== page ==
William Clark of Music Enthusiast Magazine recently conducted an interview with guitarist/vocalist Michael Sweet of Christian hard rockers STRYPER. A couple of excerpts from the chat follow below.
Music Enthusiast Magazine: The release of your new autobiography, “Honestly: My Life And Stryper Revealed”, was postponed for two years so [that your new solo album] “I’m Not Your Suicide”, could be released simultaneously. Which effort do you feel provides a more personal look inside Michael Sweet?
Michael: Oh gosh, well… “Honestly: My Life And Stryper Revealed” because it was a very therapeutic book for me to write and I needed to write it because there was a lot of stuff that was kind of weighing heavy on me. A lot of fans have asked questions over the years, and I’ve answered them, but I felt this way I could write a book and address everything and take care of all the questions and question marks. That’s what I did, and I tried very hard, my best, actually, to be very honest but at the same time not hurtful. I think sometimes these autobiographies you read, they’re trashing everybody. You’re just kind of scratching your head. I tried not to do that, and yet tell a story about something we did or experienced as a group, but not throw [STRYPER bandmates] Rob [Sweet], Tim [Gaines] and Oz [Fox] under the bus, you know? I gave my all, and I hope people enjoy the book. I hope they enjoy the honesty, because it is brutally honest, and it gives everybody an inside look at my life and what I’ve been through. All the ups and downs, good and bad, that I’ve had over the years.
Music Enthusiast Magazine: In “Honestly”, you touch upon the fact that despite the multiple accolades and achievements you have gathered throughout the years, Michael Sweet is still known by some as the “Bible-tossing-yellow-and-black-bumble-bee guy.” Is it sometimes frustrating being referenced simply because of your public image during the 1980s?
Michael: Yeah, it is. I talk about that during the book, how I feel certain things overshadow the more important things to me as a person. The message and the music, the yellow-and-black overshadow that sometimes. There’s a chapter in the book about my love/hate relationship with the yellow-and-black and why. So yeah, it is kind of a bummer when people can’t look past the makeup, if you will, and they can’t see us for who we are. You know, we’re regular guys. We’re not perfect and we have issues, we’re emotional, we’re happy, we’re sad. We’re in good moods, we’re in bad moods, and all of the above stuff like everybody else. To just be put in a box and known as the bumble-bee big hair guys from the Eighties, it’s certainly limiting who we are and what we are. But, you know, I guess that’s just part of the course and you have to accept it and deal with it, continue on doing what you’re doing, and in the end it all works itself out.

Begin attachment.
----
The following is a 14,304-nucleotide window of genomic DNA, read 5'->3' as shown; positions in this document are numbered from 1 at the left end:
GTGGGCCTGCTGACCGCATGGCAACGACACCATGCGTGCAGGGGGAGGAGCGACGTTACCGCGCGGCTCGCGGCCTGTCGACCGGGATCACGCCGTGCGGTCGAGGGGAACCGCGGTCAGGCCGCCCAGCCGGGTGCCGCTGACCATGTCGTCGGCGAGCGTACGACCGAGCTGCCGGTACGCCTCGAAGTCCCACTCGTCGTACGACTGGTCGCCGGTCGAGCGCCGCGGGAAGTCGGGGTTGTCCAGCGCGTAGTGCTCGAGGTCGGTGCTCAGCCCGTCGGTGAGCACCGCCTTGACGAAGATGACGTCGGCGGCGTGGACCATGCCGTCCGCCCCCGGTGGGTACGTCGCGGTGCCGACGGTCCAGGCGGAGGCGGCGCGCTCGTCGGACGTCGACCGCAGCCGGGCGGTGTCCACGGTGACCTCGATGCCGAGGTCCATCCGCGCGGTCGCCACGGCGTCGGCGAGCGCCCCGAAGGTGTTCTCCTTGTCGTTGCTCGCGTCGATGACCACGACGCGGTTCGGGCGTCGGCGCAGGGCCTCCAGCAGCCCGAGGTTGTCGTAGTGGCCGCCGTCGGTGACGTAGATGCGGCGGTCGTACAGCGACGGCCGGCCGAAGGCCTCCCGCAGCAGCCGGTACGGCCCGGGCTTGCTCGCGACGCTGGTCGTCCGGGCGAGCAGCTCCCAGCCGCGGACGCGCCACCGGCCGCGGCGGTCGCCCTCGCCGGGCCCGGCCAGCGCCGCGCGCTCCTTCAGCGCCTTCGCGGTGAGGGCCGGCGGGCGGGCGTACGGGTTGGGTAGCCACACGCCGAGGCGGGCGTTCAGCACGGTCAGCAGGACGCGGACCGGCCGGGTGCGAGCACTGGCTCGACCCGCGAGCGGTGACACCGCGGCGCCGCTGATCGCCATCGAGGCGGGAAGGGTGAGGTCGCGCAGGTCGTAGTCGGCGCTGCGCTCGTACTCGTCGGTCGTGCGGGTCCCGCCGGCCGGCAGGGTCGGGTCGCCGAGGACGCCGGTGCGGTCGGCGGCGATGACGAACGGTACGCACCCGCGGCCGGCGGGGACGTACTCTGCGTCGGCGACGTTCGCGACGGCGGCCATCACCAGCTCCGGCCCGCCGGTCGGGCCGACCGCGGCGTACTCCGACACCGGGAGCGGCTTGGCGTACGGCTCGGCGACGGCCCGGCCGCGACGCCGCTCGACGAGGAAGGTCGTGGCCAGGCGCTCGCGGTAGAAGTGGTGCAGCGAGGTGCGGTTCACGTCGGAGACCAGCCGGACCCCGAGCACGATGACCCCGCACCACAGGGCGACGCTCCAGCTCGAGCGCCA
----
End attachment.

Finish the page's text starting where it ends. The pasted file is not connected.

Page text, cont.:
Music Enthusiast Magazine: You also mention during your autobiography that if fans are looking to hear stories about drug abuse and prostitutes, they should “probably read the MÖTLEY CRÜE book instead.” Was it important for you to focus on the reflective and positive stories from your career instead of heavily comprising your autobiography of tales from the darker moments?
Michael: It was, but at the same time it was also equally important for me to be honest and open, and that’s why I do get into some of the things which took place during the “Against The Law” period that caused three marriages to end and mine to almost end. I get into a lot of that stuff in the book. Is it as controversial as MÖTLEY CRÜE? No, but I think half of what we hear about MÖTLEY CRÜE is B.S. anyway, like when you hear stories about Nikki Sixx dying three times and whatnot. It’s, like, how stretched is that? I don’t know, man! [Laughs] Nothing against Nikki Sixx. Half of the stuff I read in these autobiographies I just kind of roll my eyes at, because I just think that a lot of these guys just did so many drugs and drank so much booze that their minds aren’t too clear in terms of remembering the past exactly as it went down. I hope that doesn’t come across as me being a jerk, but I guess the big point I’m trying to make here is my book… These are good or bad, boring or exciting, these are the true stories of my life. I guess that’s what I meant by the statement, you know? You’re probably not going to find in my book what you might find in a MÖTLEY CRÜE book, and that’s a good thing! [Laughs]